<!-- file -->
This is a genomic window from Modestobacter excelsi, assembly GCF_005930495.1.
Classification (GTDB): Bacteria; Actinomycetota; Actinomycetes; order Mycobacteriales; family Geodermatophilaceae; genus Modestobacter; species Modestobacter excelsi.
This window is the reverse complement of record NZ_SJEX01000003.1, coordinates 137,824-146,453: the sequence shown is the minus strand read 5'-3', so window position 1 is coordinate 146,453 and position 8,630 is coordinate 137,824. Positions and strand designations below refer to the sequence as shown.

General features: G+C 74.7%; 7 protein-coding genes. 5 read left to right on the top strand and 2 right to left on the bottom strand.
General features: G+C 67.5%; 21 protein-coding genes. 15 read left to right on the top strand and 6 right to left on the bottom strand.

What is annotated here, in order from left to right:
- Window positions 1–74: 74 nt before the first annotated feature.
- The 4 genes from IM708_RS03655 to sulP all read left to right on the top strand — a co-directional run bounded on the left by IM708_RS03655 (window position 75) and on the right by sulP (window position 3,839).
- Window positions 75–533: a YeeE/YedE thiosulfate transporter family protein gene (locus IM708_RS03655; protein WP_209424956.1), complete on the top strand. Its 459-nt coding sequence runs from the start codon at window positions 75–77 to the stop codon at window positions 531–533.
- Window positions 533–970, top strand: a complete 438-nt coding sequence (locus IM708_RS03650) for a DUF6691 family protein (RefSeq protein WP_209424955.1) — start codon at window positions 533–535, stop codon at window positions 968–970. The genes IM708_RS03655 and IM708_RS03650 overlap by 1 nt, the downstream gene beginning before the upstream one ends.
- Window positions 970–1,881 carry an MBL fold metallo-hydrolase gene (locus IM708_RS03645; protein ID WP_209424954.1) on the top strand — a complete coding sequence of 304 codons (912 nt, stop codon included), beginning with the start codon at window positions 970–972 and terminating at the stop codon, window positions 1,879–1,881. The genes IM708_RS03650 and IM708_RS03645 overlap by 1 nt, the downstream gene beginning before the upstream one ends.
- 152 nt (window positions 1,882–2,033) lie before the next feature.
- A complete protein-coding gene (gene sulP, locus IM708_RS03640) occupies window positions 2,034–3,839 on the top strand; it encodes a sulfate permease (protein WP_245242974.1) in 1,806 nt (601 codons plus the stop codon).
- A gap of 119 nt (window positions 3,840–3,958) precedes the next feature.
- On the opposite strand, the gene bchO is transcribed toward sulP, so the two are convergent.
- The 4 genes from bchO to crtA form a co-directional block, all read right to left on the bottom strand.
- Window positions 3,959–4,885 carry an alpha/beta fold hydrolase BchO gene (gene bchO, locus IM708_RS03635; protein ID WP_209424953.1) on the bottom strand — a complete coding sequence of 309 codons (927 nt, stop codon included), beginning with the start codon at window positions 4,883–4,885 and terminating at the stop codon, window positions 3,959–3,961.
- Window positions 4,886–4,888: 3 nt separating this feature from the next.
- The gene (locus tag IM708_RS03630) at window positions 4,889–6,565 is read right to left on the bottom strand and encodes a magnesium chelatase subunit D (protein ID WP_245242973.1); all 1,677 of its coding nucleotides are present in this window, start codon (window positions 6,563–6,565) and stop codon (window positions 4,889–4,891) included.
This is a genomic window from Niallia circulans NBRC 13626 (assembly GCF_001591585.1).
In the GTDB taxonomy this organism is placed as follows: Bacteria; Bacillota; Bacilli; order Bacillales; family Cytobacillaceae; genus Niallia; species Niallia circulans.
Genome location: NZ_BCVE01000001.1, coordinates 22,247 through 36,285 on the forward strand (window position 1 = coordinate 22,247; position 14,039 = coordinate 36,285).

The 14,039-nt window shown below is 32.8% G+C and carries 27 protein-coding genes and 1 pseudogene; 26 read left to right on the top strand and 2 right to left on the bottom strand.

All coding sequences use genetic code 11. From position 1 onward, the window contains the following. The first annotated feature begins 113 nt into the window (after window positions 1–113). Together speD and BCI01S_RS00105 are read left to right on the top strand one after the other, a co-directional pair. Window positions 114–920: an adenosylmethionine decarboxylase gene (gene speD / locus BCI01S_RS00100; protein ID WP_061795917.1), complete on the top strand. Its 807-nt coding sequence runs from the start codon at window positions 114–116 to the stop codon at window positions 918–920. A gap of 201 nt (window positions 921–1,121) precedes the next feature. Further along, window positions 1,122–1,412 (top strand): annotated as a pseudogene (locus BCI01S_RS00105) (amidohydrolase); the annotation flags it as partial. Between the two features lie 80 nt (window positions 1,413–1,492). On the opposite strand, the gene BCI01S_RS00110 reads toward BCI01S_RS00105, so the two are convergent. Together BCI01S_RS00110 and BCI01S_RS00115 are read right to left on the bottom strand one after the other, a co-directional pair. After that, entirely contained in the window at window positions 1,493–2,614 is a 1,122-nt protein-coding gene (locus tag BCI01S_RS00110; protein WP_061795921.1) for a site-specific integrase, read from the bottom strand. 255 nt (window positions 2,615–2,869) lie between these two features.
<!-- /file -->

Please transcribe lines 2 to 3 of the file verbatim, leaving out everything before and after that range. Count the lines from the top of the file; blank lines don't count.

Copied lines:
Classification (GTDB): Bacteria; Actinomycetota; Actinomycetes; order Mycobacteriales; family Geodermatophilaceae; genus Modestobacter; species Modestobacter excelsi.
This window is the reverse complement of record NZ_SJEX01000003.1, coordinates 137,824-146,453: the sequence shown is the minus strand read 5'-3', so window position 1 is coordinate 146,453 and position 8,630 is coordinate 137,824. Positions and strand designations below refer to the sequence as shown.